Almond apprehension: Japan’s CAA adds country’s third-most allergenic nut to recommended display list of foods

By Pearly Neo contact

- Last updated on GMT

The Consumer Affairs Agency (CAA) of Japan has included almonds to its current list of food ingredients that are recommended for clear display on processed and other food labels after a survey revealed it as the third-highest cause of nut-related allergies in the country. ©Getty Images
The Consumer Affairs Agency (CAA) of Japan has included almonds to its current list of food ingredients that are recommended for clear display on processed and other food labels after a survey revealed it as the third-highest cause of nut-related allergies in the country. ©Getty Images

Related tags: Japan, Almond, Allergen

The Consumer Affairs Agency (CAA) of Japan has included almonds to its current list of food ingredients that are recommended for clear display on processed and other food labels after a survey revealed it as the third-highest cause of nut-related allergies in the country.

The CAA is a government-linked administrative agency under the Japanese Cabinet Office, and is positioned as an independent organisation from any individual ministry tasked with protecting consumer interests.

The announcement of this decision was made by CAA Deputy Director Kiyoshi Takada via a formal statement on the agency’s website.

“Based on this year’s ‘Survey research report on Food Labelling related to food allergies’, [the CAA has] decided to add almonds to the list of ‘Items equivalent to specified raw materials’ (items with allergenic potential),”​ said Takada.

“[This was based] on the [food allergy results] that were found in relation to almonds in the country.”

The survey was conducted by the Sagamihara National Hospital as commissioned by the Japanese Ministry of Health, Labour and Welfare. Over 4,800 immediate food allergy incidents in Japan were investigated.

According to the report, almonds were the third-highest cause of nut-related allergy cases at 21 (5.3%), behind walnuts at 251 cases (62.9%) and cashew nuts at 82 cases (20.6%).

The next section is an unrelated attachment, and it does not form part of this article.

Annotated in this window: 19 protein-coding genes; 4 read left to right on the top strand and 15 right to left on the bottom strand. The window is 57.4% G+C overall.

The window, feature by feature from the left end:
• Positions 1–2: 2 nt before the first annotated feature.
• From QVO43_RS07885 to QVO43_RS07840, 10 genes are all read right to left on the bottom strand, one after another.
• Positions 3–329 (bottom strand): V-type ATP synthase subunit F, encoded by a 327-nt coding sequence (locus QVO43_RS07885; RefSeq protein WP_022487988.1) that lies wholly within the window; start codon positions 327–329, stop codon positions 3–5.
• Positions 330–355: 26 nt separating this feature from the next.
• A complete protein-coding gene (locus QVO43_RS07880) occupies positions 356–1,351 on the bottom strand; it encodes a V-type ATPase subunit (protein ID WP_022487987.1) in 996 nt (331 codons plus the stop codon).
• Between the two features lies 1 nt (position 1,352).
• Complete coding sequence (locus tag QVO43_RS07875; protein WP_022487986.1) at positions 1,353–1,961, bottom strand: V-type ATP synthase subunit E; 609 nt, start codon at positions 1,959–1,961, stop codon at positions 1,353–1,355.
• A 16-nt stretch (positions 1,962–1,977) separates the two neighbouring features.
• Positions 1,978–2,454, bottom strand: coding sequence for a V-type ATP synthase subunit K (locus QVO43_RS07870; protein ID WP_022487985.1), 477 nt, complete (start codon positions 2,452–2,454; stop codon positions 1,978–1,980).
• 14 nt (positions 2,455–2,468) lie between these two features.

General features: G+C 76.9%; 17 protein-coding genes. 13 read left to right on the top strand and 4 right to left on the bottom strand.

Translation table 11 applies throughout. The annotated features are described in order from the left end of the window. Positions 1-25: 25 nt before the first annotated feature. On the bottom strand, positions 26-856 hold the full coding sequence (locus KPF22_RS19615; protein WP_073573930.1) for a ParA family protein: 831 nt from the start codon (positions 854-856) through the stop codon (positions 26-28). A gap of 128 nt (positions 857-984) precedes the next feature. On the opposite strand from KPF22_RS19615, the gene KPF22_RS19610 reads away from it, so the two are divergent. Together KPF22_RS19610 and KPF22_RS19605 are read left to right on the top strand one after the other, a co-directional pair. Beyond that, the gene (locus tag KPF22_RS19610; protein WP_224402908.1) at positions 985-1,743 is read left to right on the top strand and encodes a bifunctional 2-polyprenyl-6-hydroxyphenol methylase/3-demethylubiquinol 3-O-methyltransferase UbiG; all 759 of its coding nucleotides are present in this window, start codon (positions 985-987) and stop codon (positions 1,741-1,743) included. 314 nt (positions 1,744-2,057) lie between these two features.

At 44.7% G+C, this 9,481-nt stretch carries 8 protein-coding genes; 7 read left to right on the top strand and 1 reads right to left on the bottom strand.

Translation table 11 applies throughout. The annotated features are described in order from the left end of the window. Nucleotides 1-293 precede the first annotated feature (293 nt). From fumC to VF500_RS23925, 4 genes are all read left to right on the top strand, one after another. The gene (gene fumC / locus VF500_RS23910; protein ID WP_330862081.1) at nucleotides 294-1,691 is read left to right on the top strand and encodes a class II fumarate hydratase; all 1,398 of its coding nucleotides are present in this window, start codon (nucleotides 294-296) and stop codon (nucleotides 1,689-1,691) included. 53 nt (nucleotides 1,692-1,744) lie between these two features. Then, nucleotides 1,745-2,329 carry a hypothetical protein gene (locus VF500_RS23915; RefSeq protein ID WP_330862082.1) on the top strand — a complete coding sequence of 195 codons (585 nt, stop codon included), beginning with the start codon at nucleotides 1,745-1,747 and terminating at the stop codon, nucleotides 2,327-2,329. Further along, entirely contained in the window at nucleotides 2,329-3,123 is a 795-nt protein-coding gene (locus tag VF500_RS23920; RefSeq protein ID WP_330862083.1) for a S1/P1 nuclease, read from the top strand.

The most common causes for food-related allergies in Japan were identified as eggs at 34.7%, followed by milk at 22% and wheat at 10.6%.

Tree nuts did not make it into the top three allergens, coming in fourth overall at 8.2%, but the report authors noted a ‘significant’​ increase in the number of cases relating to this as compared to 3.3% as recorded in a previous similar report back in 2015.

According to Japanese public broadcaster NHK​, prefectural and municipal governments have received notifications about this addition, whereas CAA Director Akiko Ito had said that recommendations will be made to food manufacturers to add almonds to food labels ‘as soon as possible’​.

Almonds are the first addition to the allergen list in six years, since cashew nuts and sesame seeds were added in 2013, according to CAA documentation. Shrimp and crab were added in 2008, whereas bananas were added in 2004 based on the results of past similar surveys.

‘Specified raw materials’ and ‘Equivalent’

According to numbers from the Ministry of Health, Labour and Welfare, some 50% of the Japanese population suffer from some sort of allergy or another.

As such, within the country’s Food Labelling Standards seven categories of foods are designated as ‘high-risk’ allergenic items, meaning these are known to be particularly common food allergy triggers and involve many cases or very severe/potentially life-threatening symptoms.

These are: Shrimp, crab, wheat, buckwheat, egg, milk and peanuts. Known as the seven ‘specified raw materials’, it is necessary to label these items as such on the labels of all foods that contain these ingredients.

Previously, there were also 20 other ‘Items equivalent to specified raw materials’, for which labelling is recommended – with the addition of almonds to this list, the total items now stand at 21.

Top tree nut allergens walnuts and cashews are part of this list, as are apple, abalone, banana, beef, chicken, pork, squid, salmon, salmon roe, orange, kiwi, sesame, mackerel, soy beans, matsutake mushroom, peach, Japanese yam, and gelatine.

Allergies in the country are such a concern that in 2018, the Ministry of Health, Labour and Welfare launched a dedicated allergy portal in partnership with the Japanese Society of Allergology opened to help the public navigate around allergy issues.

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